Duval County education leaders want fewer unfunded or underfunded state mandates and more flexibility to decide how best to educate students.
That was a large part of the message the Duval County School Board and Superintendent Ed Pratt-Dannals gave the Duval Legislative Delegation when they met Thursday to discuss education.
Pratt-Dannals pointed to a new requirement for the district to implement a policy to fight teen dating violence and abuse. The law will require the purchase of a curriculum and the tracking of data. That, along with other health education requirements, is expected to cost the district about $522,000.
While Pratt-Dannals said a policy against teen dating violence is a good thing, it’s not a requirement that came with enough funding to cover it. And it’s an issue that mostly reaches outside of schools.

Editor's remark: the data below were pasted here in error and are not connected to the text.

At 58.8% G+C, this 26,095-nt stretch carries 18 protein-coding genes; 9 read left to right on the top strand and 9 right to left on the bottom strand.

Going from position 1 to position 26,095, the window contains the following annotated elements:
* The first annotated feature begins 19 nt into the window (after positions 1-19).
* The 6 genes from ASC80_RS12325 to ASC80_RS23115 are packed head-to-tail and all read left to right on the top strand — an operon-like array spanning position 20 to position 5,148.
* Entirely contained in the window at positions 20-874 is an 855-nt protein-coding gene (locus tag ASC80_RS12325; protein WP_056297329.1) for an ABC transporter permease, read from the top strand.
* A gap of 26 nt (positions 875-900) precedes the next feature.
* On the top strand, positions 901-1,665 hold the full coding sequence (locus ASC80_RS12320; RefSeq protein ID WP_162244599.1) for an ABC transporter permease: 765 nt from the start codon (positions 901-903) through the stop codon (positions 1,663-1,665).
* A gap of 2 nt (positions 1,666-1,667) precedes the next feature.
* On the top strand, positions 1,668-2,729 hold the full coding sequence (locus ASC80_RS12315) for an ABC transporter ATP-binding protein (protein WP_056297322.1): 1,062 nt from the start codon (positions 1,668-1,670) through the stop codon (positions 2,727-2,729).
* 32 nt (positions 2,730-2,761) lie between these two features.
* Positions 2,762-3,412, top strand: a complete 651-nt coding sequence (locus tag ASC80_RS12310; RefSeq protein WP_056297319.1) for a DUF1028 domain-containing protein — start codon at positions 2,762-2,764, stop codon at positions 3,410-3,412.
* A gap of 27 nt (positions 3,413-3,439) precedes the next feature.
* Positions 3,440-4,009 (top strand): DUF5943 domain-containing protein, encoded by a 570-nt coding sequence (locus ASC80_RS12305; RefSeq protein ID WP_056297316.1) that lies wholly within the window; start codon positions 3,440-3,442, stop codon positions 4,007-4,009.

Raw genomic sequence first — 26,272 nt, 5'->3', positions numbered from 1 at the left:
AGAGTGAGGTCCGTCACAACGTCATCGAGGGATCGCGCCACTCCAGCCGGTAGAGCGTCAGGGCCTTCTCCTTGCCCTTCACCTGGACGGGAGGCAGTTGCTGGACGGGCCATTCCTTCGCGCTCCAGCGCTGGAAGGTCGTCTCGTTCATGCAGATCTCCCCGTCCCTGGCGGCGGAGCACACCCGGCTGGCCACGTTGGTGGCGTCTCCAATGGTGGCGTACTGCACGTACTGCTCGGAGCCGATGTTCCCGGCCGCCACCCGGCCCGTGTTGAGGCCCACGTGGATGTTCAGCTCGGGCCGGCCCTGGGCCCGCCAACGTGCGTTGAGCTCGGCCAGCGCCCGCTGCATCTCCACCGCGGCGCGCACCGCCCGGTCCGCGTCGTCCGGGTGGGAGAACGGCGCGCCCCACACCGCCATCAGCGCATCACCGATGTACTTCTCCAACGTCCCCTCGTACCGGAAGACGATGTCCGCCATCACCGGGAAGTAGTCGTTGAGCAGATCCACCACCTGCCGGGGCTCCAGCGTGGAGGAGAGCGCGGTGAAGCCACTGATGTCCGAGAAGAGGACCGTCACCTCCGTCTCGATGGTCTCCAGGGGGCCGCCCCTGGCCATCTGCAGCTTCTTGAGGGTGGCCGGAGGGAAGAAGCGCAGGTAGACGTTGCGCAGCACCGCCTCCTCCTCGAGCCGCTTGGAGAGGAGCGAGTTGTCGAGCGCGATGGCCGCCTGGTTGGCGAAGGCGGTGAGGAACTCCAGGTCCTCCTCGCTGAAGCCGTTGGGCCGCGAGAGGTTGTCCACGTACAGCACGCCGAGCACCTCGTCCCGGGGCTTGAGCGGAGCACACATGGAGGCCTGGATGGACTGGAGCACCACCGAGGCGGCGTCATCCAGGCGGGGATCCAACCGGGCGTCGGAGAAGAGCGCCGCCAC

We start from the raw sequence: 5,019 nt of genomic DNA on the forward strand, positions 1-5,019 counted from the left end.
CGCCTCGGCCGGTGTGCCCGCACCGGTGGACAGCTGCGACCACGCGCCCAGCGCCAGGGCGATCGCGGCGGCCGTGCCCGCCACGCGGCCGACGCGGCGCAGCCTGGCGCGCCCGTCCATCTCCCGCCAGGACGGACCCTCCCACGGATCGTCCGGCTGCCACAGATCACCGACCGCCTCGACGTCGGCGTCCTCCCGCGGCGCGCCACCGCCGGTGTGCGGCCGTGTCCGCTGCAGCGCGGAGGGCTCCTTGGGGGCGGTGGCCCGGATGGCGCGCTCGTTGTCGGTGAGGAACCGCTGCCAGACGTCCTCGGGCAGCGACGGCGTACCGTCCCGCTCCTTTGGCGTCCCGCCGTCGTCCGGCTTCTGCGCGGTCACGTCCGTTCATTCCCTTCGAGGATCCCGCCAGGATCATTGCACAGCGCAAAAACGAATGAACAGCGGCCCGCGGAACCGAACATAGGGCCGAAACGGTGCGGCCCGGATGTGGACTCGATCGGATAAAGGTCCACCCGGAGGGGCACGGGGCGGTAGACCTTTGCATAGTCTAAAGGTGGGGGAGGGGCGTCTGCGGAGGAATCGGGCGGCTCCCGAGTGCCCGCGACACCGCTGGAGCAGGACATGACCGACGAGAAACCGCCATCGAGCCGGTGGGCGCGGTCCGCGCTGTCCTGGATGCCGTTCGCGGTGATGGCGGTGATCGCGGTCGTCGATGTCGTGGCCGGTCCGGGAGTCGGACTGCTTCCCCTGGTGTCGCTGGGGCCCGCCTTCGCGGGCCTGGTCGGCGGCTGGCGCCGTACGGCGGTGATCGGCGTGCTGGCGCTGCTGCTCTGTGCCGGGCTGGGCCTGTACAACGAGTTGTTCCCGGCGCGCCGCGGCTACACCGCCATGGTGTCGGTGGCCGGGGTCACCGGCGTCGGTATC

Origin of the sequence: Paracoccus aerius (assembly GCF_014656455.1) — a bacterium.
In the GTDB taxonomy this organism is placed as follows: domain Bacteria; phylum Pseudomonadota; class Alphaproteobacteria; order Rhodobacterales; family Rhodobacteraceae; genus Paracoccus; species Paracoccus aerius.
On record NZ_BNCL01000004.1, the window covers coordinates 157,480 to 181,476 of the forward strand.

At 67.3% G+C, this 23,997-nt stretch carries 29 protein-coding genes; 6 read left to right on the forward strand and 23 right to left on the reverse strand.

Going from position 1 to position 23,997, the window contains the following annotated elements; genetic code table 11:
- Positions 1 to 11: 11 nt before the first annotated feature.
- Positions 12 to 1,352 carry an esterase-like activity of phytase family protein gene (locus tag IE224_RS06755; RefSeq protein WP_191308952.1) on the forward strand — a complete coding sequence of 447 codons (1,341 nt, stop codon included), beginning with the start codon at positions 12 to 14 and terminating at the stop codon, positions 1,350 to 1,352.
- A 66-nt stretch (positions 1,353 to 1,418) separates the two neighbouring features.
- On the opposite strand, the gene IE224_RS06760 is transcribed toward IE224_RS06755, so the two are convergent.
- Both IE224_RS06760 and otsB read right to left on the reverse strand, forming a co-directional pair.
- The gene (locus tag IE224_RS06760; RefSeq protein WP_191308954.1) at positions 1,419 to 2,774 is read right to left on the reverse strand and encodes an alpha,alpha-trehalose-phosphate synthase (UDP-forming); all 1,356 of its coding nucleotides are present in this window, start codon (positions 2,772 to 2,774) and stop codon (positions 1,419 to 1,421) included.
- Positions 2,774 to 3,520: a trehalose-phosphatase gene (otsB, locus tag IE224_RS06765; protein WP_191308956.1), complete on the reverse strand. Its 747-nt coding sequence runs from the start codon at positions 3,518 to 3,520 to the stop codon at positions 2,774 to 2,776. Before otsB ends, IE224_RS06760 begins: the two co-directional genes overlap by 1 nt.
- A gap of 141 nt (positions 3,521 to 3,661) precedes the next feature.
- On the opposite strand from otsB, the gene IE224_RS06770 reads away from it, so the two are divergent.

The district is expecting a $92 million shortfall for the 2011-12 school year, in part because of state mandates, higher costs and a reduction in revenue, Pratt-Dannals said.
Pratt-Dannals also said that the state and federal oversight process, called Differentiated Accountability, which requires a lot of state oversight for low-performing schools, costs about $20 million. And now teachers are getting coaching in math, reading and other subjects from the school, district and state levels.